In July of 1998 Phish traveled to Europe, they stopped at a small place called The Lucerna Theater for two nights. Kuroda had to use an old school lighting setup of strictly can lights for it–making people forget that they are a band that usually plays in arenas and outdoor amphitheaters with one of the most impressive lighting shows in entertainment. The venue is extremely small, only holding approximately 500 people, makes it one of Phish’s most intimate and cozy venues played ever.
Phish takes full advantage of playing the tiny venue–knowing that fans on the other side of the pond were dying to be there, Phish did what was expected and made them sorry they didn’t make the trip. As you can see from the picture to the right, the place looks just like a dining hall–the circular part of the stage was removed for when Phish performed. Knowing the recording of these shows were fan favorites, especially the second night, Phish released it as a Live Phish album.
The show starts out with one of the coolest strings of songs they ever performed–Buried Alive>AC/DC Bag->Ghost->Cities. The Buried Alive is lively and ferocious. The AC/DC Bag’s jam quickly sinks into thick funk laced with digital delay loops–Mike noticeably starts with the loosened Ghost bass lines relatively quickly out of the gates, allowing Phish to jam on a Ghost-based theme for a while before actually reaching the beginning of the song. This version of Ghost, one of their most popular YouTube videos, is arguably one of the best versions they have ever played. Listening to the recording certainly reflects how amazing the blistering improvisation was, but seeing it on the video (thank you to whoever video taped this) really shows you the energy of the band and the room. With the low hung and low tech can lights hanging above the band’s heads on a small stage with the crowd only inches from the instruments, Trey’s goes into full rockstar mode–as if he is at a packed Soldier Field with pyrotechnics behind him. Trey takes this jam and turns it inside out with his guitar effects and straightforward, blistering chops–listening closely to Fishman for cues on when to take it up to the next level. Trey, with his lush and longer hair bobs and headbangs for portions of it, sometimes with his tongue hanging out. He is jumping and kicking his knees up when his feet are not firmly planted on stage in a wider-than-normal stance to brace himself from not being toppled over by his swaying body. As the jam finally winds down, Trey cues the band to make a HUGE start/stop right before segueing into a fast-paced Cities–then, right before Cities’ first refrian, the drums slow everything down to the correct speed while the Mike throws down a tasty lick, making the tiny crowd erupt louder than MSG. The Cities is spacey and funky. If you have not seen this video, watch it now–it will be one of your favorite videos for life…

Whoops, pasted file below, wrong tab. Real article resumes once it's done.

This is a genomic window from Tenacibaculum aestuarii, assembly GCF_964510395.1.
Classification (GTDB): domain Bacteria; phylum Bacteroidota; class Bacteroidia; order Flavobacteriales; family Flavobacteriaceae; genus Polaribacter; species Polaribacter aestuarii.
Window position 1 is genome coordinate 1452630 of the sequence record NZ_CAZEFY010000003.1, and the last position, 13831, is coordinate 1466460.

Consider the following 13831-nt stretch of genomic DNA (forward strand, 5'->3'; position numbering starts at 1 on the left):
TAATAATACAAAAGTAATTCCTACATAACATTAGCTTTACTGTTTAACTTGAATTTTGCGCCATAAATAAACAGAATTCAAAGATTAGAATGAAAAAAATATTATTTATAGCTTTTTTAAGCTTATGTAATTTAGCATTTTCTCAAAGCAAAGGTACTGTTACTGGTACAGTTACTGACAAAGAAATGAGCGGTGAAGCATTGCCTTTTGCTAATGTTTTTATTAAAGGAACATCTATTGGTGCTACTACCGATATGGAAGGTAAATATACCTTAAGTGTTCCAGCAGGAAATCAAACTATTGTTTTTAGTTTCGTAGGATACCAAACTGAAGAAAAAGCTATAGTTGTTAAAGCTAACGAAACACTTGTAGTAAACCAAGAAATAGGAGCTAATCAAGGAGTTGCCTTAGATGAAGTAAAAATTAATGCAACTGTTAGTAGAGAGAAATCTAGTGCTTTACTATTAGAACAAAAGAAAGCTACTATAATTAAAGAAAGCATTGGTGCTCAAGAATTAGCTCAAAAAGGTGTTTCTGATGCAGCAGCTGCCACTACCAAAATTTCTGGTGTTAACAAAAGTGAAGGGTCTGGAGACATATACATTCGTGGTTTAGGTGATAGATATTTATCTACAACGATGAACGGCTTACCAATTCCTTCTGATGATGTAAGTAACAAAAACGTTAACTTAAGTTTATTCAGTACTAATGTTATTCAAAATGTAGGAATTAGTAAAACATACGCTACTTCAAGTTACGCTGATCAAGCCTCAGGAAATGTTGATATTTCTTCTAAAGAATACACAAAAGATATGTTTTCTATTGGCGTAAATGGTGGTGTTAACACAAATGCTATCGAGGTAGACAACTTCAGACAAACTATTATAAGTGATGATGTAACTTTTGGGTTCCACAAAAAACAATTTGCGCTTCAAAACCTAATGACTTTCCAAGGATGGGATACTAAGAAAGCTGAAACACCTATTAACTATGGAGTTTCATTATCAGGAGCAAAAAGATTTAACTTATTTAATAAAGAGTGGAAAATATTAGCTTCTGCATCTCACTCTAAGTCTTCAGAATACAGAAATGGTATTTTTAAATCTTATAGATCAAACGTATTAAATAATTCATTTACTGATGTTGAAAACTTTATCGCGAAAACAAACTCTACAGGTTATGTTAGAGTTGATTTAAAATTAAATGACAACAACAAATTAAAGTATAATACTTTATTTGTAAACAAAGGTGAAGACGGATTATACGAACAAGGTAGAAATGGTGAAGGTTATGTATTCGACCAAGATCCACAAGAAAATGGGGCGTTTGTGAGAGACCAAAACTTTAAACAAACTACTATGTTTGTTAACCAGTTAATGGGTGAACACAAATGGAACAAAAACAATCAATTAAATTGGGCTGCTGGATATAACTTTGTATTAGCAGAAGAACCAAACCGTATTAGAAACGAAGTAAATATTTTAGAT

During Maze towards the end of the set, Trey halted the intense jam to thank the crowd–totally unexpected and impressive in my opinion.
Like the first set, the second set is also front-heavy–opening with Julius>Meat>Piper->Makisupa Policeman. The Julius is intense and hits high peaks, after which they use Meat to slow things down and gather their bearings. Then comes Piper–a 20 minute Piper–1998 is when Phish first really started experimenting with the song. Once Phish dropped the song’s outro segment, they realized how much improvisational potential the song really had once it was open ended. This is a great example of them going “wow, look at how far we can take this!” All I can really say about the song is that Trey plays an insane amount of notes and it is absolutely blistering. One of the hottest versions ever.
The Makisupa Policeman was original and humorous, with some banter and add-libs. The show encored with Possum; it was particularly fun with Trey going into a sort of guitar refrain throughout the jam–it also included a well placed Stash tease.
Get this show, watch the video!
–This is an audience recording, the Live Phish soundboard copy should be easy to find.–